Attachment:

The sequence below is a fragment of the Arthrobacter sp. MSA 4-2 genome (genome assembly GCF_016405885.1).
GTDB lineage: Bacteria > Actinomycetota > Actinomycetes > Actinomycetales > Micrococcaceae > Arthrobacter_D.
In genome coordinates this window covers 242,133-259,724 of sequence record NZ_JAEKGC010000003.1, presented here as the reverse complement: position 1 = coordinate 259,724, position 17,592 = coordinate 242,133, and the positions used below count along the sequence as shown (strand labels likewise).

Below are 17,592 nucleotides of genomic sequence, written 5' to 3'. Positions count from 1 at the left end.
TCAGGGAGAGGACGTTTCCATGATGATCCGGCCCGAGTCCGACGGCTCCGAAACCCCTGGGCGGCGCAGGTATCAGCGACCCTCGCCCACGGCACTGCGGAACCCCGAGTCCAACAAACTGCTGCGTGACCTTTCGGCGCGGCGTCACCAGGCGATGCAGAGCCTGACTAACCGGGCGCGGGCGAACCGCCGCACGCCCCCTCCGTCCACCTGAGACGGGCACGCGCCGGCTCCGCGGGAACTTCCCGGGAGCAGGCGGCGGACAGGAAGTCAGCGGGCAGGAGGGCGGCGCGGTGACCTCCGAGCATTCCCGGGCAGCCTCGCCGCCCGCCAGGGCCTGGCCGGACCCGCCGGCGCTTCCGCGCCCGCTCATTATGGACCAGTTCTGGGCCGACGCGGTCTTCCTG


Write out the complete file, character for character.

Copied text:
The sequence below is a fragment of the Arthrobacter sp. MSA 4-2 genome (genome assembly GCF_016405885.1).
GTDB lineage: Bacteria > Actinomycetota > Actinomycetes > Actinomycetales > Micrococcaceae > Arthrobacter_D.
In genome coordinates this window covers 242,133-259,724 of sequence record NZ_JAEKGC010000003.1, presented here as the reverse complement: position 1 = coordinate 259,724, position 17,592 = coordinate 242,133, and the positions used below count along the sequence as shown (strand labels likewise).

Below are 17,592 nucleotides of genomic sequence, written 5' to 3'. Positions count from 1 at the left end.
TCAGGGAGAGGACGTTTCCATGATGATCCGGCCCGAGTCCGACGGCTCCGAAACCCCTGGGCGGCGCAGGTATCAGCGACCCTCGCCCACGGCACTGCGGAACCCCGAGTCCAACAAACTGCTGCGTGACCTTTCGGCGCGGCGTCACCAGGCGATGCAGAGCCTGACTAACCGGGCGCGGGCGAACCGCCGCACGCCCCCTCCGTCCACCTGAGACGGGCACGCGCCGGCTCCGCGGGAACTTCCCGGGAGCAGGCGGCGGACAGGAAGTCAGCGGGCAGGAGGGCGGCGCGGTGACCTCCGAGCATTCCCGGGCAGCCTCGCCGCCCGCCAGGGCCTGGCCGGACCCGCCGGCGCTTCCGCGCCCGCTCATTATGGACCAGTTCTGGGCCGACGCGGTCTTCCTG